The Indian Journal of Pediatrics

, Volume 85, Issue 8, pp 690–690 | Cite as

Benign Infantile Epilepsy Mimicking Reflex Anoxic Seizures in an Infant with PRRT2 Gene Mutation

  • Victoria Vlachou
  • Vivian Chu
  • Efterpi Pavlidou
  • Naila Ismayilova
  • Mankad Kshitij
  • Maria KinaliEmail author
Scientific Letter

To the Editor: A 12-mo-old Caucasian girl presented with recurrent seizures since the age of nine months. She was the first child of non-consanguineous parents. She would become vacant with facial pallor, occasional lips cyanosis and isolated upper limb jerky movement. A tonic stiffening of upper limbs, myoclonic movements of fingers and facial musculature contraction would follow after five minutes. She would then fall asleep for two hours. The triggers were difficult to identify, but speculated to include frustration, fright or a feeling of abandonment.

Neurological examination was normal. Routine, sleep-deprived and 24-h electroencephalography (EEG) telemetry study were all reported as normal. Brain MRI did not reveal any pathological findings and cardiac investigations were also normal. Given the unusual presentation, a genetic cause was suspected. Targeted sequence analysis of the PRRT2 gene, the leading cause for paroxysmal disorders, detected the exon 2 c.649dupC p.(Arg217Profs*8) PRRT2 variant in the heterozygous state. The father was found to share the same mutation.

PRRT2 encodes for the proline-rich transmembrane protein 2 in the developing nervous system and interacts with synaptosomal associated protein 25 (SNAP-25), involved in the interaction of Ca2 + −triggered release of neurotransmitters at the presynaptic terminals [1]. To date, some 1500 patients with approximately seventy different PRRT2 mutations have been reported. Of these, 5.5% (79/1444) occurred de novo, while 87.1% (1258/1444) are familial in origin [2]. PRRT2 mutations have been mainly associated with Benign Familial Infantile Epilepsy, Paroxysmal Kinesigenic Dyskinesia and Infantile Convulsions and Choreoathetosis [2] and lately with benign myoclonus of early infancy [3] and paroxysmal hypnogenic dyskinesia (PHD) [4].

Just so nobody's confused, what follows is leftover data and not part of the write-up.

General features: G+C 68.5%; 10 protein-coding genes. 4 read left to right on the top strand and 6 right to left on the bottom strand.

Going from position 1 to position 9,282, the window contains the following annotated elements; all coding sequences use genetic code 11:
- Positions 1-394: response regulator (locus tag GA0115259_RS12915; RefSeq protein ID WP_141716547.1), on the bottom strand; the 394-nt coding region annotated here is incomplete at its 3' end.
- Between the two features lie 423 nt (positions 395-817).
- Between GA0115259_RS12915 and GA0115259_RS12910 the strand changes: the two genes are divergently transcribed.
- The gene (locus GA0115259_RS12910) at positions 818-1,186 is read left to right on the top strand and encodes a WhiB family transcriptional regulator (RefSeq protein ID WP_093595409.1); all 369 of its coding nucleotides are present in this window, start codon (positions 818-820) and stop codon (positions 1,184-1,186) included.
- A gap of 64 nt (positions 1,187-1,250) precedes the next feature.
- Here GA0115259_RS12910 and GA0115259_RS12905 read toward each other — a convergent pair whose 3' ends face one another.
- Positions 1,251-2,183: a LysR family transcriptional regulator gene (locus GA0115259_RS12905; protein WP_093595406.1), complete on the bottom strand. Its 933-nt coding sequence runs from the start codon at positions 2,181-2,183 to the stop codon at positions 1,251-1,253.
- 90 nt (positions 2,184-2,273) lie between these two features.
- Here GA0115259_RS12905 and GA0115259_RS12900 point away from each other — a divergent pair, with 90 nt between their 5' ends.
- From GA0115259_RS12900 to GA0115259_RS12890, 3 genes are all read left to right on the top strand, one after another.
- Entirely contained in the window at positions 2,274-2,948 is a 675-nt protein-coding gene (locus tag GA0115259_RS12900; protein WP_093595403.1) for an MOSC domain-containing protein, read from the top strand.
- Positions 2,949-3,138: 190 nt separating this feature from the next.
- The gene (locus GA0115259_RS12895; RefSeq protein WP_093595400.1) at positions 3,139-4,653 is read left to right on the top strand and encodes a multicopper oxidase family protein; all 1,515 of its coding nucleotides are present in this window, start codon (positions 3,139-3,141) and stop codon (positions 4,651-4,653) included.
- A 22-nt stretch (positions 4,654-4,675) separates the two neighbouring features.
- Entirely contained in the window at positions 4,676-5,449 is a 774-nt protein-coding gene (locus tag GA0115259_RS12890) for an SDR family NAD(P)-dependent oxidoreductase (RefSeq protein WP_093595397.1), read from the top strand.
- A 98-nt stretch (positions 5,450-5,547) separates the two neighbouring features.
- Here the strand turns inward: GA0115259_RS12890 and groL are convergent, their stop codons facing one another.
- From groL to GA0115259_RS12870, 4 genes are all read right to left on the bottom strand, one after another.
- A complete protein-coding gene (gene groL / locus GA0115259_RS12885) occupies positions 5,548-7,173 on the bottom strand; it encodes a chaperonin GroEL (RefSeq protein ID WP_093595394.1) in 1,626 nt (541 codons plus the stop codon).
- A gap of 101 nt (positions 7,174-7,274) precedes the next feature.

At 25 mo of age, the child has been seizure free with a normal psychomotor development and no anticonvulsant medications. Though her presentation was highly evocative of reflex anoxic seizures, her clinical phenotype and the PRRT2 loss of function mutation corroborated the diagnosis of a benign form of epilepsy, according to ILAE classification of 2010 [5]. Currently, PRRT2 physiological function remains unclear, even though a marked pleiotropy and variable penetrance of its mutations are well-described. Our case herein concurs in expanding the clinical spectrum of PRRT2 related disorders.



The authors would like to thank the family of the patient for giving them permission for publication.

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Copyright information

© Dr. K C Chaudhuri Foundation 2017

Authors and Affiliations

  1. 1.Department of Pediatric Neurology, Chelsea and Westminster Hospital, NHS Foundation TrustImperial College UniversityLondonUK
  2. 2.Department of PediatricsUniversity Hospital of Thessaloniki, AHEPAThessalonikiGreece
  3. 3.Department of Pediatric Radiology, Chelsea and Westminste Hospital, NHS Foundation TrustImperial College UniversityLondonUK

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